Matty told me you were once a pitcher. I suspect that your work is infused with the wish that you were he. You’re not alone. Inside every sportswriter there’s a frustrated athlete, according to the old saw. Why not? The same thing is inside every fan, or anyone who ever picked up a bat and ball.
This quote, spoken by a fictionalized version of sportswriter Hugh Fullerton in “The Celebrant,” digs to the heart of sports fandom: the tired old phrase “those who can’t do, teach,” is similar. Sports fans are essentially failed athletes. Is there a baseball fan in the world who hasn’t at least played catch or swung a baseball bat?
The narrator of “The Celebrant,” which is set in the early part of the 1900s, is Yakov Kaminski - a Jew whose name was Americanized to Jackie Kapp. He is one of these failed athletes. Adept at pitching a curveball, Kapp was on the verge of possible stardom when two factors derailed his dreams: a bad arm and parents who wouldn’t let him pursue the degrading profession. So he turned to a life as a designer for the family jewelry business, and dedicated the rest of his time to rooting for his hometown New York Giants.
During a business trip to St. Louis with his freewheeling brother, Eli, Jackie sees a young Giants pitcher named Christy Mathewson throw a no-hitter. Kapp is so inspired by the performance that he designs a ring to commemorate Mathewson’s achievement.
(In the novel, by the way, that ring becomes the precursor to what we know today as the World Series Ring and Super Bowl Ring.)
Jackie grows to idolize Mathewson, but he is so worried of shattering his own image of the man that he’s afraid to approach him. At this point in the novel, the brothers Kapp diverge down two paths: Jackie, a life of celebrating achievement at a distance (although he does have a few memorable face-to-face encounters with Mathewson), and Eli, a life of rubbing elbows with those his brother idolizes. This becomes critically important to the story of the novel.
So there’s the story of one man’s fascination and celebration of Christy Mathewson.
But then a funny thing happens. In the last fifth of the novel, “The Celebrant” transforms into the best piece of fiction ever written about the Black Sox scandal.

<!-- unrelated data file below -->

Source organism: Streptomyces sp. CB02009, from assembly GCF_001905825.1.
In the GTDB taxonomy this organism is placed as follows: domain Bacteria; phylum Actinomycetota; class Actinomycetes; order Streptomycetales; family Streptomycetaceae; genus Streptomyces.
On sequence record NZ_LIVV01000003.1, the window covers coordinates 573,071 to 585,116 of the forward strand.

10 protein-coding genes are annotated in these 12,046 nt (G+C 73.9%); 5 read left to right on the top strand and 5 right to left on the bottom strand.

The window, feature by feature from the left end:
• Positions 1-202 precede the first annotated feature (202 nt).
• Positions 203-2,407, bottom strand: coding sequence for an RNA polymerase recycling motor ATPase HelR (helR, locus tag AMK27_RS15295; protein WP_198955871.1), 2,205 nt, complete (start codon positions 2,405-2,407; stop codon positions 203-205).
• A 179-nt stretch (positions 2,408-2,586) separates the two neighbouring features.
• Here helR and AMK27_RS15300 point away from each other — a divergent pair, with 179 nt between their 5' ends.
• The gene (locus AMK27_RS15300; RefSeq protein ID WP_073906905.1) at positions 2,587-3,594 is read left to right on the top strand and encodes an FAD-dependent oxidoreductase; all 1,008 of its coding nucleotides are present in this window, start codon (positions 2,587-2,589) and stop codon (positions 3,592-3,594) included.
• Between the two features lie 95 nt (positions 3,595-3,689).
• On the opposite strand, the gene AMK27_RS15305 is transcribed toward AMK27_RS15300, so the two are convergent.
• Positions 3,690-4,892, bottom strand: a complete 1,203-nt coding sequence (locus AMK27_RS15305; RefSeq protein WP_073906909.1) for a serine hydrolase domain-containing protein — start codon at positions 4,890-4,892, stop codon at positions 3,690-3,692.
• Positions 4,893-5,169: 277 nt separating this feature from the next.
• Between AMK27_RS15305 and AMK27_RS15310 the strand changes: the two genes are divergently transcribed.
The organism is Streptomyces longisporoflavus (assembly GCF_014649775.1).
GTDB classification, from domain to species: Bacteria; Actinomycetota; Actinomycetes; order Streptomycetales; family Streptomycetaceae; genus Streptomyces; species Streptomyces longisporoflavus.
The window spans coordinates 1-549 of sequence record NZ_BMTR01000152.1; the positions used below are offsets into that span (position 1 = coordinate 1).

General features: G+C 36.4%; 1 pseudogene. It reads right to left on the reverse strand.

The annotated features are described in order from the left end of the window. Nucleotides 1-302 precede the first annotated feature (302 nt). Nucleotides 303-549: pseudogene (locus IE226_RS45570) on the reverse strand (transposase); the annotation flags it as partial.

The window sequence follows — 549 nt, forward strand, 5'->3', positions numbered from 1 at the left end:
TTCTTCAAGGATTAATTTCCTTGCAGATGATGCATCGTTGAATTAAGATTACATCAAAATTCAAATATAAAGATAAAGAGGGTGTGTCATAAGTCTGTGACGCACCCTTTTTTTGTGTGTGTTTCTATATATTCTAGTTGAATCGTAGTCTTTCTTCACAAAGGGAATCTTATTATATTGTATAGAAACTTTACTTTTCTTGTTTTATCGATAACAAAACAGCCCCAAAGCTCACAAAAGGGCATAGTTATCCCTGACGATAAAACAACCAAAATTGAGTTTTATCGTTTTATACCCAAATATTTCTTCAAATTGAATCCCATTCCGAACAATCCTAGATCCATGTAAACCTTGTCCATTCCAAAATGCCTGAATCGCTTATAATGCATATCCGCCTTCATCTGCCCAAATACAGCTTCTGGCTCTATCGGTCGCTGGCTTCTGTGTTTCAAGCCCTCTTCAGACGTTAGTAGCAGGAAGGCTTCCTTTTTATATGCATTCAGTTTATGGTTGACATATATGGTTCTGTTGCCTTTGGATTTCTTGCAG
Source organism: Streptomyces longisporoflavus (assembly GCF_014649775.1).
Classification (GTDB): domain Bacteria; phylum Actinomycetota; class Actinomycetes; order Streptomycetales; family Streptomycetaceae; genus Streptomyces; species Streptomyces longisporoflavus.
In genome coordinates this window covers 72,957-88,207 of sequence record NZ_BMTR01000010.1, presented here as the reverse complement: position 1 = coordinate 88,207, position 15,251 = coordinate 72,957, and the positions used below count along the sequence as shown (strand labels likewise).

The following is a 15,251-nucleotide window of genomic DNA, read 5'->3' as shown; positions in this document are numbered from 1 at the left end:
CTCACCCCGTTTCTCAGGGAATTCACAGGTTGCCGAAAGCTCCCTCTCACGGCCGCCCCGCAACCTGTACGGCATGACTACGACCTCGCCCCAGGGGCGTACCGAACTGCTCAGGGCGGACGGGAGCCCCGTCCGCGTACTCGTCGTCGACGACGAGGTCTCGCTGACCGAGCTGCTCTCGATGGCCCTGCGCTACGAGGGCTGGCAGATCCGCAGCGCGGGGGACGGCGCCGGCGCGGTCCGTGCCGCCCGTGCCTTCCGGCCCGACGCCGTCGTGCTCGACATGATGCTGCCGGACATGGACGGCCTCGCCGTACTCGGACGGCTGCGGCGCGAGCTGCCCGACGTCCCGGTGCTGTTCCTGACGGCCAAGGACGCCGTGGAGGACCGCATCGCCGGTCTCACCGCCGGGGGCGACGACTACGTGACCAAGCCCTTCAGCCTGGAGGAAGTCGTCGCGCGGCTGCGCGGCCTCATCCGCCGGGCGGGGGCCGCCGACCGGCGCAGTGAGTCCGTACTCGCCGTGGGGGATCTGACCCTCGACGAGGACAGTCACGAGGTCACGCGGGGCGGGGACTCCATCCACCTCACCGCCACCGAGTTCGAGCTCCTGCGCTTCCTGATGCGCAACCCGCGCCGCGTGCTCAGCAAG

Rumors are swirling around the 1919 World’s Series that the fix is in. But Eli Kapp, who has fallen out of favor with the family business for his lavish lifestyle, has bet his entire portfolio on the White Sox to win. Eli hears about the fix during the series, and asks his brother Jackie to bet on the Cincinnati Reds to balance out his own bets on Chicago.
While Jackie is deciding whether to do what Eli says, he pays one final visit to a sick, dying Mathewson, who sat in the press box with sportswriter Fullerton during the Series and circled suspicious plays on his scorecard. Kapp is still unsure whether the series is being thrown:
[Mathewson] looked at me. “I tell you again that you need none of my wisdom to see the truth of the matter in this World’s Series. It takes no profound knowledge of the game to know where a pitcher belongs on an outfielder’s throw home. You must have learned that, even on the sandlots.”
I saw the play, Cicotte interrupting Jackson’s throw twenty yards in front of home. “Back of the plate,” I said. “He should be backing up the catcher. He had no business in the middle of the diamond.”
“Indeed not,” he said. “Indeed not. …So you have your answer. If’ that’s the sole reason you’ve come here, you may go now to exchange your notes and rescue your brother.” He stared at me, daring me to rise and depart. …
“It isn’t Eli who stands on the precipice,” he said. “It’s you, you, who sways there.”
The last 50 pages of the novel are the strongest, and reason enough to read “The Celebrant.” But the story of Mathewson and his biggest fan is quite a tale.
Maybe W.P. Kinsella was right. Maybe this is “the best baseball novel ever written.”